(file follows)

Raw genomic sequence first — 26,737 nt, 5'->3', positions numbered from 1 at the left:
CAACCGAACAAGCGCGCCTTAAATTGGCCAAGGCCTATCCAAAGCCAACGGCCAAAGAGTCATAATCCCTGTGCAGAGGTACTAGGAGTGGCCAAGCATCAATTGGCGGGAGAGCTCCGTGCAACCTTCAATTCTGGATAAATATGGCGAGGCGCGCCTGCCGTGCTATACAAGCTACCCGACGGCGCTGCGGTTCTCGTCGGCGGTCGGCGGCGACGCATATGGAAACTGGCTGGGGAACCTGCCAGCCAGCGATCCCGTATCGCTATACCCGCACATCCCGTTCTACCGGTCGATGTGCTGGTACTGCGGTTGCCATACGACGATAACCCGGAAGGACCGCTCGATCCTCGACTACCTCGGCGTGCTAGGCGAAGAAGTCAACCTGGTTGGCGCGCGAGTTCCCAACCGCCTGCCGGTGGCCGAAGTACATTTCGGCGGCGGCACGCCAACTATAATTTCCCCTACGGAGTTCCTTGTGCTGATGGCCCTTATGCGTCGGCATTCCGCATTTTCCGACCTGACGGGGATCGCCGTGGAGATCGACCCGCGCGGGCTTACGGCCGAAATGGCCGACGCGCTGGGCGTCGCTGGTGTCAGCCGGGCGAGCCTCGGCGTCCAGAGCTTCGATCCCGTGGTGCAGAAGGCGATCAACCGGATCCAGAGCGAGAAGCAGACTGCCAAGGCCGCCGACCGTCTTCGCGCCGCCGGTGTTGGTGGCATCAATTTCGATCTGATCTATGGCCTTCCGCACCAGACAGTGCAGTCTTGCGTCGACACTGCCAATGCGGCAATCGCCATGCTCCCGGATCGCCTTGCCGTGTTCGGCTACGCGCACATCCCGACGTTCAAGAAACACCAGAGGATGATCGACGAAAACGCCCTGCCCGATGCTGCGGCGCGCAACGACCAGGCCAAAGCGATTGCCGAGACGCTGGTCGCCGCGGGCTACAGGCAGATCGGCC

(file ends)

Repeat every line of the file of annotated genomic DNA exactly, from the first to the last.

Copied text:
Raw genomic sequence first — 26,737 nt, 5'->3', positions numbered from 1 at the left:
CAACCGAACAAGCGCGCCTTAAATTGGCCAAGGCCTATCCAAAGCCAACGGCCAAAGAGTCATAATCCCTGTGCAGAGGTACTAGGAGTGGCCAAGCATCAATTGGCGGGAGAGCTCCGTGCAACCTTCAATTCTGGATAAATATGGCGAGGCGCGCCTGCCGTGCTATACAAGCTACCCGACGGCGCTGCGGTTCTCGTCGGCGGTCGGCGGCGACGCATATGGAAACTGGCTGGGGAACCTGCCAGCCAGCGATCCCGTATCGCTATACCCGCACATCCCGTTCTACCGGTCGATGTGCTGGTACTGCGGTTGCCATACGACGATAACCCGGAAGGACCGCTCGATCCTCGACTACCTCGGCGTGCTAGGCGAAGAAGTCAACCTGGTTGGCGCGCGAGTTCCCAACCGCCTGCCGGTGGCCGAAGTACATTTCGGCGGCGGCACGCCAACTATAATTTCCCCTACGGAGTTCCTTGTGCTGATGGCCCTTATGCGTCGGCATTCCGCATTTTCCGACCTGACGGGGATCGCCGTGGAGATCGACCCGCGCGGGCTTACGGCCGAAATGGCCGACGCGCTGGGCGTCGCTGGTGTCAGCCGGGCGAGCCTCGGCGTCCAGAGCTTCGATCCCGTGGTGCAGAAGGCGATCAACCGGATCCAGAGCGAGAAGCAGACTGCCAAGGCCGCCGACCGTCTTCGCGCCGCCGGTGTTGGTGGCATCAATTTCGATCTGATCTATGGCCTTCCGCACCAGACAGTGCAGTCTTGCGTCGACACTGCCAATGCGGCAATCGCCATGCTCCCGGATCGCCTTGCCGTGTTCGGCTACGCGCACATCCCGACGTTCAAGAAACACCAGAGGATGATCGACGAAAACGCCCTGCCCGATGCTGCGGCGCGCAACGACCAGGCCAAAGCGATTGCCGAGACGCTGGTCGCCGCGGGCTACAGGCAGATCGGCC